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Telling Good Fish from Bad

A few simple tricks utilizing your eyes, nose, and fingers can help you assess the quality and freshness of seafood, like these two striped bass (the top one is from Esca, the bottom one from Chinatown).


Looking for the Perfect Fish Taste Testing Six Fishes
  How to Cook & Eat Fish   Telling Good Fish from Bad  

Food styling by Stephana Bottom  

A light coating of sea slime, with the consistency of wet snot, says one chef, can help preserve the fish, so don’t be afraid of it.

Always buy a fish with the head so you can check the eyes; they should be clear and bulging.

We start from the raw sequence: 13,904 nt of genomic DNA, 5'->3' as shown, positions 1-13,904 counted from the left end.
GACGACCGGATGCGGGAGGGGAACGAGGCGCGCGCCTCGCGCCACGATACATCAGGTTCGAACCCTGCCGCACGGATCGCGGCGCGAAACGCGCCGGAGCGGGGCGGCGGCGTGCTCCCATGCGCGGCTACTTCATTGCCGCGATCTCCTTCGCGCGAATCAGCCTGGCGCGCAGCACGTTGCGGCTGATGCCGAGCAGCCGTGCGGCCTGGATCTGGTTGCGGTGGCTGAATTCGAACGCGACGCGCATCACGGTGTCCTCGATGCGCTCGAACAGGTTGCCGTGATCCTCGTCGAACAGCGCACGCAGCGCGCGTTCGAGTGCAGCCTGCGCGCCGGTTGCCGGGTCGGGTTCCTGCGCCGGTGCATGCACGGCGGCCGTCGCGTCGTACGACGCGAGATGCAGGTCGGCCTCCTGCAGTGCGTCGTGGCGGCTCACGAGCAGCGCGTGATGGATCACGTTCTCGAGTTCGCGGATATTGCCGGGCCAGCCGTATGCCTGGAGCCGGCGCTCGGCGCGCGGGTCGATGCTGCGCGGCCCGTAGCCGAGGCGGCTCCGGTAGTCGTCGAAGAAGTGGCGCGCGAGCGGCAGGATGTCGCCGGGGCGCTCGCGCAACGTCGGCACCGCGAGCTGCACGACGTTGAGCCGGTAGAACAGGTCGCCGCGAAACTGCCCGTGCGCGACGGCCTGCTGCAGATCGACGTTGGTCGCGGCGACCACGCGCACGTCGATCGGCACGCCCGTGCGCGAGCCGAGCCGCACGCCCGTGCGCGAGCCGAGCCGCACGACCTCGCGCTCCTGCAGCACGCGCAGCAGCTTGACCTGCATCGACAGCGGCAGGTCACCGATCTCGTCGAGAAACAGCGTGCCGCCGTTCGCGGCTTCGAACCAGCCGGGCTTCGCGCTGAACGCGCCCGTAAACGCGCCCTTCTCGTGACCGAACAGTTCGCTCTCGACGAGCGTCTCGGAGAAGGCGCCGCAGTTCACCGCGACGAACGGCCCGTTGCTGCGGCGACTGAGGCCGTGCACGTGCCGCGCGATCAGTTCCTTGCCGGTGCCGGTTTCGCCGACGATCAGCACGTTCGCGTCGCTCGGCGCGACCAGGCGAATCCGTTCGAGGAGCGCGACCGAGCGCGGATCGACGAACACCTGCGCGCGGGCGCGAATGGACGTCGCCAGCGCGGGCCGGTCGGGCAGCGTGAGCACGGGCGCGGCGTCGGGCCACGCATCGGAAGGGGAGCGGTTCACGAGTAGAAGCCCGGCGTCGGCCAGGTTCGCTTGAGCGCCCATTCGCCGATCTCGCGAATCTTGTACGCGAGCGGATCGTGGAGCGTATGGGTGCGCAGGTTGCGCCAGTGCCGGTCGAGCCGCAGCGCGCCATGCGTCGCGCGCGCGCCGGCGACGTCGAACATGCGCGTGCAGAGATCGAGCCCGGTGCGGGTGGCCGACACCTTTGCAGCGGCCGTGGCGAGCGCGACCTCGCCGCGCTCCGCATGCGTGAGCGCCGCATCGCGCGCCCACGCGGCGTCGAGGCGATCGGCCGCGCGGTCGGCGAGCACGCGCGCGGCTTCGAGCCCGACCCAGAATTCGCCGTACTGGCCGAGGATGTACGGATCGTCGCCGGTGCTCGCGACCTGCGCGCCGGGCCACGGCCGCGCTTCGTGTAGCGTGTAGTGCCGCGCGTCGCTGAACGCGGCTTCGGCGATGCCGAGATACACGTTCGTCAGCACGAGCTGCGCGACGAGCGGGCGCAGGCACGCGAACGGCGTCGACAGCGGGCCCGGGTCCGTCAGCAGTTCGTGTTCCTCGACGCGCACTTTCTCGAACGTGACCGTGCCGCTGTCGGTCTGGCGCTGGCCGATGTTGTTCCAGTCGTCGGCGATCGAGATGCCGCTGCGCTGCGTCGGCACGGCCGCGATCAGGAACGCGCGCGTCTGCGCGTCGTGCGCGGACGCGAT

Ought to be red; anything that looks a little more purple or (gasp) brown is a telltale sign of age.

If they’re broken, it’s likely a sign of age or having been mishandled.

Test the buoyancy by pressing the fish skin firmly—it should spring back: You don’t want to leave a mark.

The oldest trick. If the fish is cut open, sniff the guts. They ought to smell like the sea; if there’s the slightest whiff of ammonia, forget it.


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